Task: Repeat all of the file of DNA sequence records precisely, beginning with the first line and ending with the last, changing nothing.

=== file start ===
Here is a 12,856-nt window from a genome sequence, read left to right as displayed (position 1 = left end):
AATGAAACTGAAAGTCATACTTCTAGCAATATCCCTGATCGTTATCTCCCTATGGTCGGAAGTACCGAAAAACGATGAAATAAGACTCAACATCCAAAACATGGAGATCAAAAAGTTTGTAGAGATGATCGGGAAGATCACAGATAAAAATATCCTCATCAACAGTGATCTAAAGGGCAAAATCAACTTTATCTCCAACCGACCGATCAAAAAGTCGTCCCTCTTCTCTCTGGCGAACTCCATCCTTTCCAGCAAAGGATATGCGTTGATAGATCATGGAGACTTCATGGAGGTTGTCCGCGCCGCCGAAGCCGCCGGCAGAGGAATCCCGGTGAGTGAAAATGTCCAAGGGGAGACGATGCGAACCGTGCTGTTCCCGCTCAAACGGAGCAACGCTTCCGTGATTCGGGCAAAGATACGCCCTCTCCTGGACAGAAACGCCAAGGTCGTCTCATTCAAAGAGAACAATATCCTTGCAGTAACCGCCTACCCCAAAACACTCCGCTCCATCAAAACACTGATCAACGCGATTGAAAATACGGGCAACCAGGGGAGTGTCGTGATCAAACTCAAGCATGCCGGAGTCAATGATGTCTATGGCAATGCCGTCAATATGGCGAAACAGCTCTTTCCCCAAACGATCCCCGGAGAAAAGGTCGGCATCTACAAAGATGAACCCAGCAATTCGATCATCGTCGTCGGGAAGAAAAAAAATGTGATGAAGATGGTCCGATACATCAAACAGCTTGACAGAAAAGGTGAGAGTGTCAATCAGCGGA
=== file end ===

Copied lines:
Here is a 12,856-nt window from a genome sequence, read left to right as displayed (position 1 = left end):
AATGAAACTGAAAGTCATACTTCTAGCAATATCCCTGATCGTTATCTCCCTATGGTCGGAAGTACCGAAAAACGATGAAATAAGACTCAACATCCAAAACATGGAGATCAAAAAGTTTGTAGAGATGATCGGGAAGATCACAGATAAAAATATCCTCATCAACAGTGATCTAAAGGGCAAAATCAACTTTATCTCCAACCGACCGATCAAAAAGTCGTCCCTCTTCTCTCTGGCGAACTCCATCCTTTCCAGCAAAGGATATGCGTTGATAGATCATGGAGACTTCATGGAGGTTGTCCGCGCCGCCGAAGCCGCCGGCAGAGGAATCCCGGTGAGTGAAAATGTCCAAGGGGAGACGATGCGAACCGTGCTGTTCCCGCTCAAACGGAGCAACGCTTCCGTGATTCGGGCAAAGATACGCCCTCTCCTGGACAGAAACGCCAAGGTCGTCTCATTCAAAGAGAACAATATCCTTGCAGTAACCGCCTACCCCAAAACACTCCGCTCCATCAAAACACTGATCAACGCGATTGAAAATACGGGCAACCAGGGGAGTGTCGTGATCAAACTCAAGCATGCCGGAGTCAATGATGTCTATGGCAATGCCGTCAATATGGCGAAACAGCTCTTTCCCCAAACGATCCCCGGAGAAAAGGTCGGCATCTACAAAGATGAACCCAGCAATTCGATCATCGTCGTCGGGAAGAAAAAAAATGTGATGAAGATGGTCCGATACATCAAACAGCTTGACAGAAAAGGTGAGAGTGTCAATCAGCGGA